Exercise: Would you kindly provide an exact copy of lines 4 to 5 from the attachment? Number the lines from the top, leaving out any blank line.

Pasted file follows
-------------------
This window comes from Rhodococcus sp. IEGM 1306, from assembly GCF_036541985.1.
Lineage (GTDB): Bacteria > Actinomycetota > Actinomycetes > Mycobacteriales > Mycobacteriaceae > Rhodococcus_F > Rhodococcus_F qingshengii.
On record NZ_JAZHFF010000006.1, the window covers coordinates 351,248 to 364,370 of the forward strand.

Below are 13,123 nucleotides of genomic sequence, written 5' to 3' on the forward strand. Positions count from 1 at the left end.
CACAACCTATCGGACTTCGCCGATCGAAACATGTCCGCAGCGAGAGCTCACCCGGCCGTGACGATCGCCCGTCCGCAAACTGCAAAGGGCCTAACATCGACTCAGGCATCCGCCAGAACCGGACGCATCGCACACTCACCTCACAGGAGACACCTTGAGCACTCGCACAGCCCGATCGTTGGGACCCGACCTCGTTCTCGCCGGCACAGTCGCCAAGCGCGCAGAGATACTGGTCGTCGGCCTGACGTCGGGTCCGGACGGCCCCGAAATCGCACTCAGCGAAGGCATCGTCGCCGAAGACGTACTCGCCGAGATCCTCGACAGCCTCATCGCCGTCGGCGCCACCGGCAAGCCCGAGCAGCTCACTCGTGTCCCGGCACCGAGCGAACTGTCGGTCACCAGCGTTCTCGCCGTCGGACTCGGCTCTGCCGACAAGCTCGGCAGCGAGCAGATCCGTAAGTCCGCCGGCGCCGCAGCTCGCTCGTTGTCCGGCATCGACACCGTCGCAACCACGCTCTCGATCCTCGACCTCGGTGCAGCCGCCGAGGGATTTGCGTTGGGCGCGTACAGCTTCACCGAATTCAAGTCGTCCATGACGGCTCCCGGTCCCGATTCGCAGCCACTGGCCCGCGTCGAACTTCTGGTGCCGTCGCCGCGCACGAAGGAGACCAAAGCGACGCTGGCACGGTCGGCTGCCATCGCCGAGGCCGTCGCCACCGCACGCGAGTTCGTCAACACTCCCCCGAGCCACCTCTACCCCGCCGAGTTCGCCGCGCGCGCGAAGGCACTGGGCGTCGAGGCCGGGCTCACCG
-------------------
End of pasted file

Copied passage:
Below are 13,123 nucleotides of genomic sequence, written 5' to 3' on the forward strand. Positions count from 1 at the left end.
CACAACCTATCGGACTTCGCCGATCGAAACATGTCCGCAGCGAGAGCTCACCCGGCCGTGACGATCGCCCGTCCGCAAACTGCAAAGGGCCTAACATCGACTCAGGCATCCGCCAGAACCGGACGCATCGCACACTCACCTCACAGGAGACACCTTGAGCACTCGCACAGCCCGATCGTTGGGACCCGACCTCGTTCTCGCCGGCACAGTCGCCAAGCGCGCAGAGATACTGGTCGTCGGCCTGACGTCGGGTCCGGACGGCCCCGAAATCGCACTCAGCGAAGGCATCGTCGCCGAAGACGTACTCGCCGAGATCCTCGACAGCCTCATCGCCGTCGGCGCCACCGGCAAGCCCGAGCAGCTCACTCGTGTCCCGGCACCGAGCGAACTGTCGGTCACCAGCGTTCTCGCCGTCGGACTCGGCTCTGCCGACAAGCTCGGCAGCGAGCAGATCCGTAAGTCCGCCGGCGCCGCAGCTCGCTCGTTGTCCGGCATCGACACCGTCGCAACCACGCTCTCGATCCTCGACCTCGGTGCAGCCGCCGAGGGATTTGCGTTGGGCGCGTACAGCTTCACCGAATTCAAGTCGTCCATGACGGCTCCCGGTCCCGATTCGCAGCCACTGGCCCGCGTCGAACTTCTGGTGCCGTCGCCGCGCACGAAGGAGACCAAAGCGACGCTGGCACGGTCGGCTGCCATCGCCGAGGCCGTCGCCACCGCACGCGAGTTCGTCAACACTCCCCCGAGCCACCTCTACCCCGCCGAGTTCGCCGCGCGCGCGAAGGCACTGGGCGTCGAGGCCGGGCTCACCG